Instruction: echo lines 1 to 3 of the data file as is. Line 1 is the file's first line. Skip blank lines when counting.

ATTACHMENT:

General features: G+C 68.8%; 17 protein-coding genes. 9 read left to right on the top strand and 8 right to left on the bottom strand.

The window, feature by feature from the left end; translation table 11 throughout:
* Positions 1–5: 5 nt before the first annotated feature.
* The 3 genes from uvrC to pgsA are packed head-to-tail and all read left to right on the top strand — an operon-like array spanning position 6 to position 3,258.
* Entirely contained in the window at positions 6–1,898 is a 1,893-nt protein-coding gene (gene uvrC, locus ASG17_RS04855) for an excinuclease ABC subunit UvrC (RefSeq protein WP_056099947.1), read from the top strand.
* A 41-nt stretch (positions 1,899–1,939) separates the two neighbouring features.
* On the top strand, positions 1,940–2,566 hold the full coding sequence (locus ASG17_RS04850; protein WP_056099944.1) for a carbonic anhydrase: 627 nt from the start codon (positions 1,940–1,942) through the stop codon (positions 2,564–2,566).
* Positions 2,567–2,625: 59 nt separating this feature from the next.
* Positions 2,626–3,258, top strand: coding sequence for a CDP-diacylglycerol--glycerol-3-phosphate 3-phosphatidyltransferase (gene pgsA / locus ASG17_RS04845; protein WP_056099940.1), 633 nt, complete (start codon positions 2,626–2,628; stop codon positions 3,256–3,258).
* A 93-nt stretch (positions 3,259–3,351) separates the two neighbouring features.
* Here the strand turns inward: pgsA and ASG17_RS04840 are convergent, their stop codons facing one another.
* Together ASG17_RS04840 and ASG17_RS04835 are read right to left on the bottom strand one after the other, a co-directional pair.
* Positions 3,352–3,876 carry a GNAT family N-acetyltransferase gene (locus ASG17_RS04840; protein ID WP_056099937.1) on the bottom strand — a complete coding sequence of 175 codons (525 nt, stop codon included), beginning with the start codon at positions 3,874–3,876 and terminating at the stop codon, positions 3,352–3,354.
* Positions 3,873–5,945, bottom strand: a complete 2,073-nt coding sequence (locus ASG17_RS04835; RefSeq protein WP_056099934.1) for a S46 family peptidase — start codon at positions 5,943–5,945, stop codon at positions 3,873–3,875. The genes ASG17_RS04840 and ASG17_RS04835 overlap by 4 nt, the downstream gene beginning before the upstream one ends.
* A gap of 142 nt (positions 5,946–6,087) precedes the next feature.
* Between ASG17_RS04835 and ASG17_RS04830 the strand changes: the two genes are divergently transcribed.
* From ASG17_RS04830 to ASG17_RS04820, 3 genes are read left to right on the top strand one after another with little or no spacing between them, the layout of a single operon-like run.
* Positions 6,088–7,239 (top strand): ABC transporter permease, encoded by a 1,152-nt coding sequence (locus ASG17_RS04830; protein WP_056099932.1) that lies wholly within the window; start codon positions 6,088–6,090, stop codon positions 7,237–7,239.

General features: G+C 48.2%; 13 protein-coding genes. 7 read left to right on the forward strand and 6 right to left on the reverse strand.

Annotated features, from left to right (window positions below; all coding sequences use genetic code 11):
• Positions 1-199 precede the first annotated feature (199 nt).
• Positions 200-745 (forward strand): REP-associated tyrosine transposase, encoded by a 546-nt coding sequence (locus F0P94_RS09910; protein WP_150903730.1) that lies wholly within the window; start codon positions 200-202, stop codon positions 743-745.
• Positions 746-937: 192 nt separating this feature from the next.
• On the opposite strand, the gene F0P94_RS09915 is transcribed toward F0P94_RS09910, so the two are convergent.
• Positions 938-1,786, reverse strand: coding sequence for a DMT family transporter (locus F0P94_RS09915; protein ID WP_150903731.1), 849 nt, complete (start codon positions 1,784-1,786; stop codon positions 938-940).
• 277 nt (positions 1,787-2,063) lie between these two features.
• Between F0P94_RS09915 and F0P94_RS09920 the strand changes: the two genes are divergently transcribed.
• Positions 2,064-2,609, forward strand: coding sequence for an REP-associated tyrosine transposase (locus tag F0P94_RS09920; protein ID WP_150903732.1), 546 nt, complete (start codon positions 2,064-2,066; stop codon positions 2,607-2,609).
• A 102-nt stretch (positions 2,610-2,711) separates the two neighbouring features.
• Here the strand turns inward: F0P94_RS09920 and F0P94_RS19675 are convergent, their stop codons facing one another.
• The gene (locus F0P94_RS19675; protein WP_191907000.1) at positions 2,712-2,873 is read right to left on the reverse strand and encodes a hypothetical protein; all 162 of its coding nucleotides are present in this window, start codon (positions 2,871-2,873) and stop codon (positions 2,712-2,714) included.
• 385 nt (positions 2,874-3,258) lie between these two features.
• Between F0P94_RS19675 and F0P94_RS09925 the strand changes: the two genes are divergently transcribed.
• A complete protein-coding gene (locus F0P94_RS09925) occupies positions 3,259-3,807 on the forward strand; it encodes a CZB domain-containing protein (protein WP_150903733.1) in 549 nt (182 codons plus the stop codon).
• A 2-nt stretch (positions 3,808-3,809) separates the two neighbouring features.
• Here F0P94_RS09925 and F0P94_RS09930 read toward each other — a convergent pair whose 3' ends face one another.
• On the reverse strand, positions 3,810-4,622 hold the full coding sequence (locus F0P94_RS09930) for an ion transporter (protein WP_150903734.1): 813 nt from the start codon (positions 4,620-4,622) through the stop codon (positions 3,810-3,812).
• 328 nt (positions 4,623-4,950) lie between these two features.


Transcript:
General features: G+C 68.8%; 17 protein-coding genes. 9 read left to right on the top strand and 8 right to left on the bottom strand.

The window, feature by feature from the left end; translation table 11 throughout:
* Positions 1–5: 5 nt before the first annotated feature.